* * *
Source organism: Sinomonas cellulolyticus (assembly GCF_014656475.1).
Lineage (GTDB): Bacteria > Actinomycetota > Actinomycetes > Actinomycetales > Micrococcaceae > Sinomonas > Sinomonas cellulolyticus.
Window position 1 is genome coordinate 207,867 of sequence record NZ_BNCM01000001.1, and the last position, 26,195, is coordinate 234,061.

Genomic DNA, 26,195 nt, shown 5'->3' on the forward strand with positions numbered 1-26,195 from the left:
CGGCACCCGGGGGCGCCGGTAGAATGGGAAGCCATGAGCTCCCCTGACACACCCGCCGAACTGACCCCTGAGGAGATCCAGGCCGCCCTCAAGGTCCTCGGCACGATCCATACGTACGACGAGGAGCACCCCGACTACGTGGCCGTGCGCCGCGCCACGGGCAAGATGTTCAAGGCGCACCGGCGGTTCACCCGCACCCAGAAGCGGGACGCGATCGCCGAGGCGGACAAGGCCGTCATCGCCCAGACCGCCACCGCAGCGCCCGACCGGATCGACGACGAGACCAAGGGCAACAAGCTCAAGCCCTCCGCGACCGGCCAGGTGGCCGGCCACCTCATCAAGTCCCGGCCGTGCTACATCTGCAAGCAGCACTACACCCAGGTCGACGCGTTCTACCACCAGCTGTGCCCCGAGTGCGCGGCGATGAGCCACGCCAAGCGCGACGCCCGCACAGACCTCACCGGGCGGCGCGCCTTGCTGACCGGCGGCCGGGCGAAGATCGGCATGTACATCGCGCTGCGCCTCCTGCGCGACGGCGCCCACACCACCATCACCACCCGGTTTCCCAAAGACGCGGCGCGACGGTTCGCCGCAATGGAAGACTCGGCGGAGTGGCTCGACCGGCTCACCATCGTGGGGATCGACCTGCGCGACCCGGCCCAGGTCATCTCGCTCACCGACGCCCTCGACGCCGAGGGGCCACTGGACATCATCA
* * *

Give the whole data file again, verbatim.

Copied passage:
Source organism: Sinomonas cellulolyticus (assembly GCF_014656475.1).
Lineage (GTDB): Bacteria > Actinomycetota > Actinomycetes > Actinomycetales > Micrococcaceae > Sinomonas > Sinomonas cellulolyticus.
Window position 1 is genome coordinate 207,867 of sequence record NZ_BNCM01000001.1, and the last position, 26,195, is coordinate 234,061.

Genomic DNA, 26,195 nt, shown 5'->3' on the forward strand with positions numbered 1-26,195 from the left:
CGGCACCCGGGGGCGCCGGTAGAATGGGAAGCCATGAGCTCCCCTGACACACCCGCCGAACTGACCCCTGAGGAGATCCAGGCCGCCCTCAAGGTCCTCGGCACGATCCATACGTACGACGAGGAGCACCCCGACTACGTGGCCGTGCGCCGCGCCACGGGCAAGATGTTCAAGGCGCACCGGCGGTTCACCCGCACCCAGAAGCGGGACGCGATCGCCGAGGCGGACAAGGCCGTCATCGCCCAGACCGCCACCGCAGCGCCCGACCGGATCGACGACGAGACCAAGGGCAACAAGCTCAAGCCCTCCGCGACCGGCCAGGTGGCCGGCCACCTCATCAAGTCCCGGCCGTGCTACATCTGCAAGCAGCACTACACCCAGGTCGACGCGTTCTACCACCAGCTGTGCCCCGAGTGCGCGGCGATGAGCCACGCCAAGCGCGACGCCCGCACAGACCTCACCGGGCGGCGCGCCTTGCTGACCGGCGGCCGGGCGAAGATCGGCATGTACATCGCGCTGCGCCTCCTGCGCGACGGCGCCCACACCACCATCACCACCCGGTTTCCCAAAGACGCGGCGCGACGGTTCGCCGCAATGGAAGACTCGGCGGAGTGGCTCGACCGGCTCACCATCGTGGGGATCGACCTGCGCGACCCGGCCCAGGTCATCTCGCTCACCGACGCCCTCGACGCCGAGGGGCCACTGGACATCATCA